Similarly, the preponderance of corn and soy products in the diet imbalances an otherwise healthy fatty acid ratio that would occur if grains were not stripped of their natural germ component; fruits and vegetables were consumed more frequently; fish, poultry, and other animals were not farm bred on these products; and cows still grazed on natural N-3 rich grass. Excessive N-6 acts as a stimulant to T cells and, along with higher levels of arachidonic acid, provide a rich substrate for proinflammatory mediator production, while, contrarily, N-3 fats balance immune function and metabolize into anti-inflammatory eicosanoids.

This "total load" phenomenon is further affected by the integrity of the gut membrane, which, under normal circumstances, forms a natural barrier to allergens entering the circulation. Infection, dysbiosis, secondary to antibiotics, cortisone (exogenous or endogenous, caused by stress), and hormones used in birth control are many of the factors that may contribute to degradation of the tight junctures of the intestine, leading to a "leaky gut."

The nutritional cofactors required for hepatic biotransformation are lower in commercially grown produce than in organic produce. Together these represent the two dynamic factors that contribute to the cyclic nature of food intolerance versus the more fixed nature of food allergy.

Classical, also known as type 1 or IgE, allergy to food has been recognized for centuries. The first recorded anaphylactic reaction to egg occurred in the 16th century, and fish-induced allergy was reported in the 17th century. (1), (2) However, the more recent development of other nonallergic adverse reactions to foods, including food intolerance, attained a modicum of recognition following the work of Chicago-based allergist Theron Randolf in the 1950s. (3)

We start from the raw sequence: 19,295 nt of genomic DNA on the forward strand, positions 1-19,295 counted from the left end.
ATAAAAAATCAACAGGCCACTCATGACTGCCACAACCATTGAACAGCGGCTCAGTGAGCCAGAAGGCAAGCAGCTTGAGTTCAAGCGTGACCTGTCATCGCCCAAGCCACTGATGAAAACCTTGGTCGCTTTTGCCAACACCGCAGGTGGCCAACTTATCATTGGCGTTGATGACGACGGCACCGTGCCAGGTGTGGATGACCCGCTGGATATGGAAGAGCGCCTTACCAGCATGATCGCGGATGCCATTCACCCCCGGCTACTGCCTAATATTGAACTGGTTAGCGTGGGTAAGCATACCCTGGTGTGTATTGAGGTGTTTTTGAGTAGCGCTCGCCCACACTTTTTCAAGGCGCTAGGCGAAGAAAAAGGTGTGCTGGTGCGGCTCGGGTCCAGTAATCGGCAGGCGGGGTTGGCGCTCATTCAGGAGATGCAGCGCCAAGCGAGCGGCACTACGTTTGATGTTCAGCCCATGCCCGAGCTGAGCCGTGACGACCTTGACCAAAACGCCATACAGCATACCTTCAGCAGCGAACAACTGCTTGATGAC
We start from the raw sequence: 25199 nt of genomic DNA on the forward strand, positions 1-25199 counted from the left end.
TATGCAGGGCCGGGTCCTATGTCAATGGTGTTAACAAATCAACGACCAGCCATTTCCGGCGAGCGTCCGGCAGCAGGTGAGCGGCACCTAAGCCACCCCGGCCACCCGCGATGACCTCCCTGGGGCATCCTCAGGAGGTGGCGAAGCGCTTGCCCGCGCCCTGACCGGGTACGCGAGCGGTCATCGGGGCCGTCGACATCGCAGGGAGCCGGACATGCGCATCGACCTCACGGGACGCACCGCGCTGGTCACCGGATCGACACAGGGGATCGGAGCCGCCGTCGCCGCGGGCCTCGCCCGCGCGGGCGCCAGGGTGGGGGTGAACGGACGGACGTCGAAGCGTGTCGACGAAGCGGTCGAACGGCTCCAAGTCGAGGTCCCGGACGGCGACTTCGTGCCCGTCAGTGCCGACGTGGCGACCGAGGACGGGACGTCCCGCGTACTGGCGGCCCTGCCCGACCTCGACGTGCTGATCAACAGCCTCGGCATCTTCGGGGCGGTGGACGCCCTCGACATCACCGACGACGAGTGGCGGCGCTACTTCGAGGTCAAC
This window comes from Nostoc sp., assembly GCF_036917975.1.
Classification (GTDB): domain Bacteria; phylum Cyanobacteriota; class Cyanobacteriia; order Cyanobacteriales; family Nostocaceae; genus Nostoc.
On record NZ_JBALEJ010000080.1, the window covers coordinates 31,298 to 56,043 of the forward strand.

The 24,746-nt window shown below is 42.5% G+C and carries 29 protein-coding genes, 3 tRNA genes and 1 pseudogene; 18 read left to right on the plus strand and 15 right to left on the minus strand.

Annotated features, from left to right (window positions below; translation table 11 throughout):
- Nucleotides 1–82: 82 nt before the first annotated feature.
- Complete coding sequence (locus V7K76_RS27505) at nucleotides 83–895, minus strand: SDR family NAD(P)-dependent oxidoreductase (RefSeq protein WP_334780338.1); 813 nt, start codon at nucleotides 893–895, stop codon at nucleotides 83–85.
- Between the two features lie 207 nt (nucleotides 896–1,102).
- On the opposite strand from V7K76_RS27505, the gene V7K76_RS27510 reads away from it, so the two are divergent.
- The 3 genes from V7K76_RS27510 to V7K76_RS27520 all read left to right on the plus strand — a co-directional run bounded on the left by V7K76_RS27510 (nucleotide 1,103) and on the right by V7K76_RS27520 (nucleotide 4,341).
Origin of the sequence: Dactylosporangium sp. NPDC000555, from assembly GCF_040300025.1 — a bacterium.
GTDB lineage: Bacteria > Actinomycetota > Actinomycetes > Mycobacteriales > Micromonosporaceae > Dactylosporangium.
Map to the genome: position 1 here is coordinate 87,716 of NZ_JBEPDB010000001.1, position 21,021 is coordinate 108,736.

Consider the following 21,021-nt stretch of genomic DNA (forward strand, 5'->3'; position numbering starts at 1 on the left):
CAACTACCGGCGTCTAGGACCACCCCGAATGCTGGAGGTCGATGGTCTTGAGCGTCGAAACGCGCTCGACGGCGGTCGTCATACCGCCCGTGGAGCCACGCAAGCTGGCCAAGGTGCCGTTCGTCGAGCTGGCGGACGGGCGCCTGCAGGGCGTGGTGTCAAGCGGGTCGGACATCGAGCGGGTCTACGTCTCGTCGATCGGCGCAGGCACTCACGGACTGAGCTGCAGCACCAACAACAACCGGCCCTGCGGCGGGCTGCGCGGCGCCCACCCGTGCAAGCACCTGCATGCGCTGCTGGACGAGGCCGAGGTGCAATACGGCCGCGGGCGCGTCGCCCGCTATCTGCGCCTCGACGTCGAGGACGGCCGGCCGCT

Modern Agriculture Causes Modern Diseases, Inflammation

The link between food intolerance, chemical sensitivity, and increase in degenerative diseases associated with aging is clear. The increased incidence in metabolic syndrome, both in adults and children, coincides with the increased consumption of "junk food." Lower nutritional content of food, increased use of artificial ingredients, and synthetic chemical use constitute the major contributory factors. When dietary activators of the innate immune system are avoided, inflammation resolves, weight normalizes, and a number of other inflammatory-based health problems subside. (7)

The pathways underlying non-IgE-mediated reactions to foods, which may occur hours or even days after ingestion, making identification of offending foods complicated, still remain unclear. (3)

Adverse food reactions may be toxic or nontoxic reactions. Toxic reactions occur in anyone, given sufficient exposures, such as histamine in scombroid fish poisoning. Nontoxic reactions occur in susceptible individuals and may result from chemicals occurring in aged cheese or chocolate, and may involve either immune mechanisms {allergy or hypersensitivity) or nonimmune mechanisms. The former are referred to as hypersensitivities; the latter, intolerances.